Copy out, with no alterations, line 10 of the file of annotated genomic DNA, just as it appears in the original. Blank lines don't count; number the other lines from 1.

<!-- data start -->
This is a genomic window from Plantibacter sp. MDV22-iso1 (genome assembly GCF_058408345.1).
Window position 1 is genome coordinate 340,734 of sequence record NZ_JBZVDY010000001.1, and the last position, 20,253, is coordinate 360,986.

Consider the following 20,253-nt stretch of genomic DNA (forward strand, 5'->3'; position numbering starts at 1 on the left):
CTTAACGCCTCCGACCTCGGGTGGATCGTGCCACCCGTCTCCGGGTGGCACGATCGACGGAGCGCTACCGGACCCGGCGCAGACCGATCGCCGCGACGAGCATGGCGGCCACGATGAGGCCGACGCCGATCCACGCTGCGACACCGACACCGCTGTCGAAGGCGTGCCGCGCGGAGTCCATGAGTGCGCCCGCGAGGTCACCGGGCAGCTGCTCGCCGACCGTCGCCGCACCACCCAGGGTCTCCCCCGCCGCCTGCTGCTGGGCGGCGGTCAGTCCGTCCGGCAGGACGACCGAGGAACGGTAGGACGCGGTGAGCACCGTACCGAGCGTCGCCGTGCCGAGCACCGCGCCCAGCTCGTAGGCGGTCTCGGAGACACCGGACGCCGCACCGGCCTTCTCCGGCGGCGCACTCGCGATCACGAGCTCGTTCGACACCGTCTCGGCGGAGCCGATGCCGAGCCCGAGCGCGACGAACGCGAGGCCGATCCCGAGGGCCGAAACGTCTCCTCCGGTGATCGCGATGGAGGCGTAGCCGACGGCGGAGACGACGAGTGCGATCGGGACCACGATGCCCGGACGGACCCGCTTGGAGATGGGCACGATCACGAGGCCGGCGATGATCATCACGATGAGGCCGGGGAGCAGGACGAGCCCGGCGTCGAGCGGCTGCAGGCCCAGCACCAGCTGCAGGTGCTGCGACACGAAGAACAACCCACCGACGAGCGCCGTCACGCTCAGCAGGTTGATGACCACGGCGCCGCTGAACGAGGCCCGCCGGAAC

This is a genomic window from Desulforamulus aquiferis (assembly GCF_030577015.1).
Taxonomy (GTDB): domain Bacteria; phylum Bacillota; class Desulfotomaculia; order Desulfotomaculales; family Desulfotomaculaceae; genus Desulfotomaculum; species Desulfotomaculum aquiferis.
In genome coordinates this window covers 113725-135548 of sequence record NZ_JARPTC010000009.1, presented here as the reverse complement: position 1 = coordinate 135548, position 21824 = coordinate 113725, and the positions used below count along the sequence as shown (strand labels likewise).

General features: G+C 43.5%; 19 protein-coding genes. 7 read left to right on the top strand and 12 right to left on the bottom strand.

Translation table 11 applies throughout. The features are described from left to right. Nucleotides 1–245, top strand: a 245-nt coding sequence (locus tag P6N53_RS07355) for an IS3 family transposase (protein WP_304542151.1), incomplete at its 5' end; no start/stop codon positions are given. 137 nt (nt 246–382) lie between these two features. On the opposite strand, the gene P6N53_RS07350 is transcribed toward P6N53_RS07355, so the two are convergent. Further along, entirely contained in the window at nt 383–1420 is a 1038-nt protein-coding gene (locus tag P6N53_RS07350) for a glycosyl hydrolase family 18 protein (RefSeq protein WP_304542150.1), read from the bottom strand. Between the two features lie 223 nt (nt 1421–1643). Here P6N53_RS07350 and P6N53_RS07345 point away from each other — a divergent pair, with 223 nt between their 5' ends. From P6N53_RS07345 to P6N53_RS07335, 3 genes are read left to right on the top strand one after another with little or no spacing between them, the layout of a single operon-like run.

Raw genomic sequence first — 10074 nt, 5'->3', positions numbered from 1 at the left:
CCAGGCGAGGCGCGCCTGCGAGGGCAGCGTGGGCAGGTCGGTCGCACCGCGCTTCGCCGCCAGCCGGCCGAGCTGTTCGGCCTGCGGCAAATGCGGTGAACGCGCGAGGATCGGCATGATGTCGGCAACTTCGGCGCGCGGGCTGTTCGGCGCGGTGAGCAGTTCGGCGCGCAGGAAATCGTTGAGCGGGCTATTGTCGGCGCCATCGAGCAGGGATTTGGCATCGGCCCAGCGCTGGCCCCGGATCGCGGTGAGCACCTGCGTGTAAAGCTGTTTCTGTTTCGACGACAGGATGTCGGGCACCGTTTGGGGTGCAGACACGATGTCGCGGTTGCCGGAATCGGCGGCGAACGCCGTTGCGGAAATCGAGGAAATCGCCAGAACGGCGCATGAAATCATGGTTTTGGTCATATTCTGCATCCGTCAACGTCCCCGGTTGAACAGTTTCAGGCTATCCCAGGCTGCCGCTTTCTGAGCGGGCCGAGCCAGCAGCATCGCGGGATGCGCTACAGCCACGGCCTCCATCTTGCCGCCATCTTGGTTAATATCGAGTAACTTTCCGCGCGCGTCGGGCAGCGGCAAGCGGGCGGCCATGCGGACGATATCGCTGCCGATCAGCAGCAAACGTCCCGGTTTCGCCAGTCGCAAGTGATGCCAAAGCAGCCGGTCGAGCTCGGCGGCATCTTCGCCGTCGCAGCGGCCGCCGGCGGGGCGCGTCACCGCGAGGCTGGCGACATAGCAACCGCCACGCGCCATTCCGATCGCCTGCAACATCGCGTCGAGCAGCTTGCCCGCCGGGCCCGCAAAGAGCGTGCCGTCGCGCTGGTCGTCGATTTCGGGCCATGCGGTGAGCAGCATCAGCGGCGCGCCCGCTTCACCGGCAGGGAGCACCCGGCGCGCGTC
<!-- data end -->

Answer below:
Raw genomic sequence first — 10074 nt, 5'->3', positions numbered from 1 at the left: